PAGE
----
One nice thing about the case vs. a rigid handlebar bag, though, is that since you don't need a rigid base, water tends to flow out of it a little faster. One thing I found with the Arkel handlebar bag last year during a 400k that had 20+ hours of rain was that there was basically a small lake at the bottom of the bag because it wasn't draining away.

    Regardless, everything that I have that is remotely vulnerable to moisture goes into a ziploc bag.

  17. #17
    Senior Member
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    Quote Originally Posted by Hocam
    I have noticed the added instability with the bar bag, but have just been dealing with it. That map case looks really good, how well does it keep out water?
    In light rain it's fine. In stormy weather, it puts up a heroic defense that is ultimately compromised by the fact that it has a zipper.

    One nice thing about the case vs. a rigid handlebar bag, though, is that since you don't need a rigid base, water tends to flow out of it a little faster. One thing I found with the Arkel handlebar bag last year during a 400k that had 20+ hours of rain was that there was basically a small lake at the bottom of the bag because it wasn't draining away.

    Regardless, everything that I have that is remotely vulnerable to moisture goes into a ziploc bag.

  18. #18
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    I haven't decided on bags yet. My understanding (through reading Jan Heinie's stuff, among other things) is that a low mounted front rack on a bicycle with appropriate geometry is a wonderful place for a front bag. Some of the tests I've read indicate that some bikes handle better with such a set-up, and I can see some advantages to a front bag.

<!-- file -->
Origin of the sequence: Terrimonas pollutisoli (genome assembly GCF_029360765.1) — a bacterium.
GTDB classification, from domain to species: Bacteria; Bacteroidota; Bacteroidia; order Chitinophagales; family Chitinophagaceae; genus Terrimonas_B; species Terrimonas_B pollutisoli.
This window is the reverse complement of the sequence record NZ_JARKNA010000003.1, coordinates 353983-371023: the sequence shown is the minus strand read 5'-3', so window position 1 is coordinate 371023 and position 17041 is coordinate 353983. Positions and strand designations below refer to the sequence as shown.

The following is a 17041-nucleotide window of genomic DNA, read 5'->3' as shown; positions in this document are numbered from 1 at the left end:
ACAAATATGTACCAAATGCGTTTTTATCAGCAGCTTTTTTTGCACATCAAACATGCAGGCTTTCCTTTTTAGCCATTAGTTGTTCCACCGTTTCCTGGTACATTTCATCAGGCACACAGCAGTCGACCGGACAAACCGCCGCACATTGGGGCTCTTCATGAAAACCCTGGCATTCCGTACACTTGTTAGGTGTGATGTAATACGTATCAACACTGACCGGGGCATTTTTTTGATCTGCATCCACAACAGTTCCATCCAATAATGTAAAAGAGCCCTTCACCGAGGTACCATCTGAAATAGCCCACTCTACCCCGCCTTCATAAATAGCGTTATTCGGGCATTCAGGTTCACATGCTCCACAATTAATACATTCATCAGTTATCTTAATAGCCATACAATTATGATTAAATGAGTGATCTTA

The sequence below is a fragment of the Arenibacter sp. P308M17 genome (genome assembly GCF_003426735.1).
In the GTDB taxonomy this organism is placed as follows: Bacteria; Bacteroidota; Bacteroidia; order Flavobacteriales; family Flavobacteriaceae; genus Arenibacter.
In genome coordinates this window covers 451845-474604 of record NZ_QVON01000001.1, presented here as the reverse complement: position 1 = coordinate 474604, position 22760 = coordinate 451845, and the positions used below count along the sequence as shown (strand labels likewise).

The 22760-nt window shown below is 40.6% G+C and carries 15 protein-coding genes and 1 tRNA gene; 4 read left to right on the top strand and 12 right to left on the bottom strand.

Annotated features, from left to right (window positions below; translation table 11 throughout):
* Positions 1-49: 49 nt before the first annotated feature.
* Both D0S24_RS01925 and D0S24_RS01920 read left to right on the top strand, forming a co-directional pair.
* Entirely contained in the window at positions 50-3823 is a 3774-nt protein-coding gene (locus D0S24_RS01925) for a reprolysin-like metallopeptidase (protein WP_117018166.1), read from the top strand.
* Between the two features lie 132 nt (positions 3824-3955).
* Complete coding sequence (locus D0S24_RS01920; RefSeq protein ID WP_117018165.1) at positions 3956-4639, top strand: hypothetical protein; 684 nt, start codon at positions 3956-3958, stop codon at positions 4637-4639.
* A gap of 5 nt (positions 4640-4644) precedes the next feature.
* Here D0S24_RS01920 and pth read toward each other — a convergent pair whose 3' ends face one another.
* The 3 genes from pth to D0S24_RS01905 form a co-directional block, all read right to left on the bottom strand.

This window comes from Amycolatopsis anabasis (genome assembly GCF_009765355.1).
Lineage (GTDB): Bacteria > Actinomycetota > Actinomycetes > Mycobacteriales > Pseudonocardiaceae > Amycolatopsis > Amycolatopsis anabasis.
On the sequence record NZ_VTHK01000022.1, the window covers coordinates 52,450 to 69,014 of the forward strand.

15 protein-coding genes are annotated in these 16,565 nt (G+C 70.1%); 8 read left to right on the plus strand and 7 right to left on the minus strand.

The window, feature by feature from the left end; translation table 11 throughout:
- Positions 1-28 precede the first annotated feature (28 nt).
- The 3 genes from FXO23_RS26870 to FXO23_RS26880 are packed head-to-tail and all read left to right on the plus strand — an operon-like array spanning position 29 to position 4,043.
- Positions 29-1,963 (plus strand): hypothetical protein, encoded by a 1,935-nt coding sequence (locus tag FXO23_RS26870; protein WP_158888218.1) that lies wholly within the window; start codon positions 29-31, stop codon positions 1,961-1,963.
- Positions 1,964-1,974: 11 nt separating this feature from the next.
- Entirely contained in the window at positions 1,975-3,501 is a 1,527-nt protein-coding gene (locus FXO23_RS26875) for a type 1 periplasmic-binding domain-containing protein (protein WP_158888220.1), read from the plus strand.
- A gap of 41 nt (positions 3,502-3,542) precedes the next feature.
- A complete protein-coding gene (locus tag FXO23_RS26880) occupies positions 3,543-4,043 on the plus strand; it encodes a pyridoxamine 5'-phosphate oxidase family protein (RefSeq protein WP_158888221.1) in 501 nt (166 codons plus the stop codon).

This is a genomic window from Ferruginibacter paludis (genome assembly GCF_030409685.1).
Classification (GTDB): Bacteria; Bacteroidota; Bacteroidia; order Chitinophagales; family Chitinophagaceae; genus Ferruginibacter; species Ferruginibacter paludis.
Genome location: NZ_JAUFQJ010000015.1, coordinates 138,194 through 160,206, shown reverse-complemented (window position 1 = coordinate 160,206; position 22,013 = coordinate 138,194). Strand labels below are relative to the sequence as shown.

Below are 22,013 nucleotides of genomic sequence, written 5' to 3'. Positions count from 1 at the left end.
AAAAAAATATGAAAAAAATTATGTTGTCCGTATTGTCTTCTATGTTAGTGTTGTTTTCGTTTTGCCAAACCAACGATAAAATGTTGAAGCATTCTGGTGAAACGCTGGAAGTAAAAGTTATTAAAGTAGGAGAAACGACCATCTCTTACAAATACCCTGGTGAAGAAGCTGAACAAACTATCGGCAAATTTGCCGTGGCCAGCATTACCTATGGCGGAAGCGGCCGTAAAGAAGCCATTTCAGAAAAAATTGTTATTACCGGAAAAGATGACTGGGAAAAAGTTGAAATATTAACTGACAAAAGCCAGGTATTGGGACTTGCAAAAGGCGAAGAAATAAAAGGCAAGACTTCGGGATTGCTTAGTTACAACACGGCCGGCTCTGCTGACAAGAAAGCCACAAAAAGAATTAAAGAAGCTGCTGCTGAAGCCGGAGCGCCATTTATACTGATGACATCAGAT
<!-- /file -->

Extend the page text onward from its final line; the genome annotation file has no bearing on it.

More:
One of the major problems with all of it, though, seems to be that few bikes are set up for low mount frant racks. My Heron Randonneur, though designed for a front rack -- they even come with a "custom" Nitto rack -- still doesn't carry it in the right place. The original bikes had racks so low that they were used as an attachment point for the front fenders. Mine -- and most of the other modern bikes I've seen -- includes several inches of space between the rack and the fender. This results in increased instability with a front bag, from what I understand. Hopefully folks with first-hand experience will chime in.

    I'm bypassing the whole mess by ordering a Carradice Barley saddlebag. It won't suit as a map holder, and I'll have to dismount when I want something from it, and hopefully I won't be bumping it with my legs too much, but... few modern bikes are properly designed for front bags, as far as I can tell. I think that's a shame, but I'm not going to fight that uphill battle unless I end up really having to.

  19. #19
    Ho-Jahm Hocam's Avatar
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    Quote Originally Posted by Six jours